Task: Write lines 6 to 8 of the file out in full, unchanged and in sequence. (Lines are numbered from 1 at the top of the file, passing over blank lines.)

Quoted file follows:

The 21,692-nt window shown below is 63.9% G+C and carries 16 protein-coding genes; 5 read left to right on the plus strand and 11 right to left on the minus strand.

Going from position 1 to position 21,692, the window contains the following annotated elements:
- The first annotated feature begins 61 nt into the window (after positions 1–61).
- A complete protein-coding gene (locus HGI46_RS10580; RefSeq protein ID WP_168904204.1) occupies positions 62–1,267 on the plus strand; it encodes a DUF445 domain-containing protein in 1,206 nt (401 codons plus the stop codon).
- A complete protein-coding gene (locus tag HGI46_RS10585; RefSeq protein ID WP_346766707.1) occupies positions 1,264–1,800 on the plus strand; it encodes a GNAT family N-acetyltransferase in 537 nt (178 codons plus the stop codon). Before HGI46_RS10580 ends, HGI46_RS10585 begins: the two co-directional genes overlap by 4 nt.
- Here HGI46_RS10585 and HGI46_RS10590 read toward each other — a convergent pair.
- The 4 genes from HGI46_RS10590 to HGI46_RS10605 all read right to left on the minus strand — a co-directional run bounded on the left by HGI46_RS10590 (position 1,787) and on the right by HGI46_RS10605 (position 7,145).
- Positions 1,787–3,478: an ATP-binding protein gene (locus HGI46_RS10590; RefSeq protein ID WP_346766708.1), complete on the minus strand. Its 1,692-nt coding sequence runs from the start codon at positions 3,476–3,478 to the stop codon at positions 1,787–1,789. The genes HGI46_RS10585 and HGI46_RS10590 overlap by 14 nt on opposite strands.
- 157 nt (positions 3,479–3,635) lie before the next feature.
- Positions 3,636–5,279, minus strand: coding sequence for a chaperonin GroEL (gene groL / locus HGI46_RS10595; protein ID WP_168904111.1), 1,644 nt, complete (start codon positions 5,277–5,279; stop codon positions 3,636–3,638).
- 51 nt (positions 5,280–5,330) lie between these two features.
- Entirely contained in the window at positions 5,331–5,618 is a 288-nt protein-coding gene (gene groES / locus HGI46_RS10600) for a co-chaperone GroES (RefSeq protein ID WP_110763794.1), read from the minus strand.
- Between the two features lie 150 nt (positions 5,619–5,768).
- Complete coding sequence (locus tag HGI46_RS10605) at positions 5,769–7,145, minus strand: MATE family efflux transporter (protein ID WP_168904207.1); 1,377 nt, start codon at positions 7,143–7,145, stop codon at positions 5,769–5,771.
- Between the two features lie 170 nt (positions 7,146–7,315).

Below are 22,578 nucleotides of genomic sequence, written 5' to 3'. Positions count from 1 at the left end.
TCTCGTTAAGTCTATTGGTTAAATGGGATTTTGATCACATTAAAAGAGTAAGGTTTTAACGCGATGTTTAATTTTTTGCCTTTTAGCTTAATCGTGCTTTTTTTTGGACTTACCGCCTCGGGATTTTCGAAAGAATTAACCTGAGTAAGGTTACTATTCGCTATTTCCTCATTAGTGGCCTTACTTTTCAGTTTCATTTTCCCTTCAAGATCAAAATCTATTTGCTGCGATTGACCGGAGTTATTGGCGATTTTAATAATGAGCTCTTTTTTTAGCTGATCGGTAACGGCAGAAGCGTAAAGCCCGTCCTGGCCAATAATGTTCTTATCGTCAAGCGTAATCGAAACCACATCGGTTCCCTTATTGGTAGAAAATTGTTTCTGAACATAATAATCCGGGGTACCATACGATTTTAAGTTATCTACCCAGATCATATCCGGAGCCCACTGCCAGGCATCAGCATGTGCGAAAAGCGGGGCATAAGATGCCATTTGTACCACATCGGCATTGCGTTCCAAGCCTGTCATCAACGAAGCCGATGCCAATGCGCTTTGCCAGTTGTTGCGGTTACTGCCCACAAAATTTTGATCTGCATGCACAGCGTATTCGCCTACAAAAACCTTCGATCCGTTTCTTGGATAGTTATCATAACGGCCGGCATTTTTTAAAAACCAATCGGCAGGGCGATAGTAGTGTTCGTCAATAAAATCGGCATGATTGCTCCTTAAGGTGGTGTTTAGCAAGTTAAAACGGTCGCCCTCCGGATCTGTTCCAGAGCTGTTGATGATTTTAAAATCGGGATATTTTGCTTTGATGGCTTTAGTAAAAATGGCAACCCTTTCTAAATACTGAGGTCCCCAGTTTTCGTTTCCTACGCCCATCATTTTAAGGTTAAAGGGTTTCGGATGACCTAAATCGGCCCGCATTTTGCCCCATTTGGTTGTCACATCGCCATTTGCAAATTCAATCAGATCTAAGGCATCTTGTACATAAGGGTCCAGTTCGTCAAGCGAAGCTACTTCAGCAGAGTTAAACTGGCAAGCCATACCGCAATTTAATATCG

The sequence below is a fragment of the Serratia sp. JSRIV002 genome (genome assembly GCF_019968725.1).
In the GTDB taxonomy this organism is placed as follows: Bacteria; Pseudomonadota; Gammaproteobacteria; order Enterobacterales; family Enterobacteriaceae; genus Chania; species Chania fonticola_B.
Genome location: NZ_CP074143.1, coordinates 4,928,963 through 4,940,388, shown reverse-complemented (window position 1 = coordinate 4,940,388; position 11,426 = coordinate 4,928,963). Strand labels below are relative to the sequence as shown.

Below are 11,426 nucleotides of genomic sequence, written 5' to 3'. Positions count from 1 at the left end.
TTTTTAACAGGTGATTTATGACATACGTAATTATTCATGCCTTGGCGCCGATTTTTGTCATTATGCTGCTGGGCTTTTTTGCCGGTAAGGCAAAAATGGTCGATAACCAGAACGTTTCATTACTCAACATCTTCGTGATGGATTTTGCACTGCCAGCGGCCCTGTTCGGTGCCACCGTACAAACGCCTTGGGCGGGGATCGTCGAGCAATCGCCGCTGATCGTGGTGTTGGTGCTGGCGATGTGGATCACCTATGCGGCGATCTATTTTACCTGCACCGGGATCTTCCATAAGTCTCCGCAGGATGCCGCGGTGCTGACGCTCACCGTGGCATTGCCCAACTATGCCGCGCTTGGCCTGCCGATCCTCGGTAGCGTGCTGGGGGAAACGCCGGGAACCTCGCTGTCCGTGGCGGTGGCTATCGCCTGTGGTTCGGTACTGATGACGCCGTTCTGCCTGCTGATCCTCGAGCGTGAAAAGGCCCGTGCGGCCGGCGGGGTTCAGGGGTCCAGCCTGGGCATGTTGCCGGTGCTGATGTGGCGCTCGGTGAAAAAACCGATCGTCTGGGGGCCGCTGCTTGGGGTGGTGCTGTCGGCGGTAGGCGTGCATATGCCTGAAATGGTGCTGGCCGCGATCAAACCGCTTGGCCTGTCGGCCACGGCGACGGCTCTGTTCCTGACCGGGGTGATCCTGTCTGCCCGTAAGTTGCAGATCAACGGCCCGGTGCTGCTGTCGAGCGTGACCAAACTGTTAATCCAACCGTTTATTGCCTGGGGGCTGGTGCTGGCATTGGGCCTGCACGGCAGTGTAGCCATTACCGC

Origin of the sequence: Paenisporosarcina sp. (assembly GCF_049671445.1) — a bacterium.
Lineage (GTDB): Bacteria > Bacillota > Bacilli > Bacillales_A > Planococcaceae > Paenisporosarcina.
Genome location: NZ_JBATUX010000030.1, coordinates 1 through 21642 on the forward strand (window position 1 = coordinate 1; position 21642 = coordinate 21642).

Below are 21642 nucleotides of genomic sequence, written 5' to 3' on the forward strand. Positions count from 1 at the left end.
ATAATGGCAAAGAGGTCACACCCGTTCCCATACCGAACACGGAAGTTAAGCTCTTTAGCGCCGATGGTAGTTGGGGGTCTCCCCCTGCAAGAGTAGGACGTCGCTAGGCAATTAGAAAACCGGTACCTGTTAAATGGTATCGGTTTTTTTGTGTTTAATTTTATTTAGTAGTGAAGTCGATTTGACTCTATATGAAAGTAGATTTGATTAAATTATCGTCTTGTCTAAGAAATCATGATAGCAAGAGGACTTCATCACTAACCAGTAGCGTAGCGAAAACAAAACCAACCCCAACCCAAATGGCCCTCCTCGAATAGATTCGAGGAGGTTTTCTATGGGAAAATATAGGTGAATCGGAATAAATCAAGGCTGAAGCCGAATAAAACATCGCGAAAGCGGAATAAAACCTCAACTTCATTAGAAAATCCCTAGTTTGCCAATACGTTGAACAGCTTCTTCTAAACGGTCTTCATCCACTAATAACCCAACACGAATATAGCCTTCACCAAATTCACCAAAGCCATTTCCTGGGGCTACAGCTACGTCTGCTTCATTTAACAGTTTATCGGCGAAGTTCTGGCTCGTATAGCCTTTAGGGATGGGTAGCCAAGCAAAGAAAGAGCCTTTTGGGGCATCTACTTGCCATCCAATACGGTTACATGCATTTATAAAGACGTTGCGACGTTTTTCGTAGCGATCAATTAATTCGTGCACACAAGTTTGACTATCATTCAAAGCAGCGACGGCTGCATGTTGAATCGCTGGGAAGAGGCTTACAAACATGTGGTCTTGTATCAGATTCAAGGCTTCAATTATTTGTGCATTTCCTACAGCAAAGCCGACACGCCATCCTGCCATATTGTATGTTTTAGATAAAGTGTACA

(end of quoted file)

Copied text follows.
- Here HGI46_RS10585 and HGI46_RS10590 read toward each other — a convergent pair.
- The 4 genes from HGI46_RS10590 to HGI46_RS10605 all read right to left on the minus strand — a co-directional run bounded on the left by HGI46_RS10590 (position 1,787) and on the right by HGI46_RS10605 (position 7,145).
- Positions 1,787–3,478: an ATP-binding protein gene (locus HGI46_RS10590; RefSeq protein ID WP_346766708.1), complete on the minus strand. Its 1,692-nt coding sequence runs from the start codon at positions 3,476–3,478 to the stop codon at positions 1,787–1,789. The genes HGI46_RS10585 and HGI46_RS10590 overlap by 14 nt on opposite strands.